Core loss


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1.(Elec.) Energy wasted by hysteresis or eddy currents in the core of an armature, transformer, etc.
References in periodicals archive ?
Core loss (after-tax)* and core loss per share*, which exclude a USD13 million pre-tax unfavorable market-related mortgage servicing rights ("MSR") fair value adjustment, net of derivative losses related to MSRs, were USD19 million and USD0.
For the quarter ended September 30, 2016, core loss (after-tax) and core loss per share, excluding an USD13m pre-tax unfavourable market-related mortgage servicing rights (MSR) fair value adjustment, net of derivative losses related to MSRs, were USD19m and USD0.
Authors of [3]-[8] investigated analyses on iron losses and/or the equivalent core loss resistance for fixed rotor speed operation conditions.
Additionally, the P&C industry saw a higher level of favorable development of prior years' core loss reserve, with the combined ratio benefitting by 3.
The insurance industry saw a higher level of favorable development of prior years' core loss reserve (meaning, those not related to asbestos and environmental losses), with the combined ratio benifitting from 3.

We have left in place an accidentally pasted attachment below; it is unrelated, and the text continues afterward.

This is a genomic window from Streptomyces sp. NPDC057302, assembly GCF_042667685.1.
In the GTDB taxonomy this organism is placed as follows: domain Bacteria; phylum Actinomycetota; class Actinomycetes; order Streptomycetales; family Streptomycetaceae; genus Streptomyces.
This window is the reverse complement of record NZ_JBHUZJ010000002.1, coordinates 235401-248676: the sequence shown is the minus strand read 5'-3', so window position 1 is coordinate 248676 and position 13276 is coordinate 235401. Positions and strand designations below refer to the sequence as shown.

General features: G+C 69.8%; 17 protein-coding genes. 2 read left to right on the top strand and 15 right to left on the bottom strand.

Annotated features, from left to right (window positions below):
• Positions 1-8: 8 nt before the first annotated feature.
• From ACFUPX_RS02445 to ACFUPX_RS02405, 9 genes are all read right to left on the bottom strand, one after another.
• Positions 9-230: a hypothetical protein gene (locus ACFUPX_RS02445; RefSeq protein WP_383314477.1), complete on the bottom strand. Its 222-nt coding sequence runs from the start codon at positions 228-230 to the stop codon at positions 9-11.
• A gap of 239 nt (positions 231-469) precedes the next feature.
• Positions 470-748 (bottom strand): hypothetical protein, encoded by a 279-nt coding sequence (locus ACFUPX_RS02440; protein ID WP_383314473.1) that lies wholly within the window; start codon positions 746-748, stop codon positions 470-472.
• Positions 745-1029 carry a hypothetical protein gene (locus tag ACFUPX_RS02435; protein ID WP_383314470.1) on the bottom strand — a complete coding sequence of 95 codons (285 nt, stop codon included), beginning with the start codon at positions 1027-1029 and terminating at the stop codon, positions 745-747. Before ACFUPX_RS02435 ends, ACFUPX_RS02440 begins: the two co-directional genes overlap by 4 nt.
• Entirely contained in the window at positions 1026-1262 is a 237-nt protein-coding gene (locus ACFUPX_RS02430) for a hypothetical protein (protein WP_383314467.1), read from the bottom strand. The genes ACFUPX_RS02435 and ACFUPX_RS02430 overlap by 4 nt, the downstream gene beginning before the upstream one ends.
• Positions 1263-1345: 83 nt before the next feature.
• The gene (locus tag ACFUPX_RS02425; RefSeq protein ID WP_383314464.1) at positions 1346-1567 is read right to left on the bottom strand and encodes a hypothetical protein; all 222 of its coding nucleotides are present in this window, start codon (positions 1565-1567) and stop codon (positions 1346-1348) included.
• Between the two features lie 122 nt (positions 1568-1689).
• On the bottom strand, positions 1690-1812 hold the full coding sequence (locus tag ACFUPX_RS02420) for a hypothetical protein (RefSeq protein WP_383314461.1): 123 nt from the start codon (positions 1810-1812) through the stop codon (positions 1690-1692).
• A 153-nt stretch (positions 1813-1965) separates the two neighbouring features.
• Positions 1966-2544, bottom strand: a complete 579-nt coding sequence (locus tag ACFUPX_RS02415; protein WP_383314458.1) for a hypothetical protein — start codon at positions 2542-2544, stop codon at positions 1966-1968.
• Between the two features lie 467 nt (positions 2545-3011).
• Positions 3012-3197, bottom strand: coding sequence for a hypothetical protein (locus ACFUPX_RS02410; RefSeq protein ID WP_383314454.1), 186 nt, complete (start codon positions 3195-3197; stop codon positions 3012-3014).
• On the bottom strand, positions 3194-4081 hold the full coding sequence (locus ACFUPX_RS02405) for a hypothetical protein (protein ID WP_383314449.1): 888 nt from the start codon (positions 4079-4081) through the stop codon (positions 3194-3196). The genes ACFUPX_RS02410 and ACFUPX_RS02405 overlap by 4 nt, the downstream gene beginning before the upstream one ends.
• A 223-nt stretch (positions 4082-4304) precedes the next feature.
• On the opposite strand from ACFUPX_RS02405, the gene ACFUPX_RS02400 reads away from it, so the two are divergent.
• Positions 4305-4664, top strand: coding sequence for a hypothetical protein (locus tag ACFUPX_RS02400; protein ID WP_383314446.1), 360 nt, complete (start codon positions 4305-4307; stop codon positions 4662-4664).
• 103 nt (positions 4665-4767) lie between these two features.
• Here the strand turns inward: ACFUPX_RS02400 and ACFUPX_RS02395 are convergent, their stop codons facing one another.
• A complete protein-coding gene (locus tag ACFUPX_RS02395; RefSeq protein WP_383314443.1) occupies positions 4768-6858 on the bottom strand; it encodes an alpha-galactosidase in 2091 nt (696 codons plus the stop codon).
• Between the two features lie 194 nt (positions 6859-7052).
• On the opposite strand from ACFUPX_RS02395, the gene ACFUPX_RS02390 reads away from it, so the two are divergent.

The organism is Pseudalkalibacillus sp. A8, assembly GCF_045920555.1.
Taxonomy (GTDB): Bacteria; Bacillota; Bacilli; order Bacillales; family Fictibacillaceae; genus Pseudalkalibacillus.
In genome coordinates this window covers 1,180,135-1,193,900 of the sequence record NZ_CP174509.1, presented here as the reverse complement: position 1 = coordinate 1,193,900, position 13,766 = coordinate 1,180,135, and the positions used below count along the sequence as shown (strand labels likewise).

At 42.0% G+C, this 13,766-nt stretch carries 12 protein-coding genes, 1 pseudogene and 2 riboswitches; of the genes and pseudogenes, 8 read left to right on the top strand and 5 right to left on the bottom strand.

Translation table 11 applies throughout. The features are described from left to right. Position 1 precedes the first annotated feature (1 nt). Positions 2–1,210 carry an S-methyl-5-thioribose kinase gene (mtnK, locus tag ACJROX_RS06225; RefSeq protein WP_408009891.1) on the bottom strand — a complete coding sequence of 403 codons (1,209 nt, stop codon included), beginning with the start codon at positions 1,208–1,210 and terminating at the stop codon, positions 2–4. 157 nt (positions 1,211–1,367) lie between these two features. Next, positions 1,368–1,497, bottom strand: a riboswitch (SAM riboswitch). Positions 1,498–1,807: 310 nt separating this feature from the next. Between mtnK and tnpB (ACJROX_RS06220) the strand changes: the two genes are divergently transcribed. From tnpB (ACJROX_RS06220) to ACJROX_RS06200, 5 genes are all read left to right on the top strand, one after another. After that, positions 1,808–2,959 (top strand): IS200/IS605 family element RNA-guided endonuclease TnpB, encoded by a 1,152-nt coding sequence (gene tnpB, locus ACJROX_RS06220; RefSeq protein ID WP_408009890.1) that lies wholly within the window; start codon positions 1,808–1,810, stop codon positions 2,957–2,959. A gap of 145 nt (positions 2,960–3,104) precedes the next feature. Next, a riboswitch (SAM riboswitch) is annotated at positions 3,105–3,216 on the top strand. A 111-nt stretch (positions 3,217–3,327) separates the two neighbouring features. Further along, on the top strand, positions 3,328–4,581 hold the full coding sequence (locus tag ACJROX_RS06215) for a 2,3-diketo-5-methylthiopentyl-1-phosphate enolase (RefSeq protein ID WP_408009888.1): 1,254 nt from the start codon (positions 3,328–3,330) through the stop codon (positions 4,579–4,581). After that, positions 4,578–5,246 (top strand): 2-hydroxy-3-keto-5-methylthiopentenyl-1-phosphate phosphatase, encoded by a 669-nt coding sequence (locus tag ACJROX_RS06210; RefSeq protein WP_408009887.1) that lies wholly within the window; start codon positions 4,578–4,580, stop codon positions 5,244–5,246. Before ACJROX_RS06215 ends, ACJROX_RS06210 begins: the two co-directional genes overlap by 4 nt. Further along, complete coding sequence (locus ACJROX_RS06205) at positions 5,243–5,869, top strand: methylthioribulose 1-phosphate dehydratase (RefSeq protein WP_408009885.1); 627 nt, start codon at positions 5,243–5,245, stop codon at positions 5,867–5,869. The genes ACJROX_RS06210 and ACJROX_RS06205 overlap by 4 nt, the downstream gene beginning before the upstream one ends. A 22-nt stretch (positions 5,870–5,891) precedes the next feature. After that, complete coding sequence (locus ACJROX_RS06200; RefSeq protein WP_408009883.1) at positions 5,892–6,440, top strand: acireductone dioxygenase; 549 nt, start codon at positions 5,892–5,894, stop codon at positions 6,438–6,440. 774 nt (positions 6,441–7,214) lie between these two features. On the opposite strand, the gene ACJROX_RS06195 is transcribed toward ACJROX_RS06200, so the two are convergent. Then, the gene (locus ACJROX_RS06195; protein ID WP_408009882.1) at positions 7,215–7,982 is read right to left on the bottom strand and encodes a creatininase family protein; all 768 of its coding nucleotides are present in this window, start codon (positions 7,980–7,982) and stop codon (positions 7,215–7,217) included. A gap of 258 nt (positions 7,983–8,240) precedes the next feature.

To determine the equivalent circuit model of core loss and the magnetization phenomena a non-load test was perform at the low voltage side of each transformer circuit was performed.
Core losses are due to the main flux and leakage fluxes of the motor if the input voltage is to be constant, the core loss can also be constant.
With equivalent circuit methods, the performance of an induction motor at any load point is determined from its equivalent circuit coupled with six circuit parameters: stator winding, rotor winding, and core loss resistances as well as stator leakage, rotor leakage, and magnetizing reactances (Hughes 2006; Wildi 2002).
According to this derivation, in typical steel laminations, hysteresis loss at 60 Hz make up approximately 67% of the total core loss while the rest of the losses comprise of eddy current and other types of losses.
The aim of this study is to validate thyroid TMAs with whole sections as the gold standard using immunohistochemistry, to test our hypothesis that larger is better, and to study the effect of core size and grid density on core loss.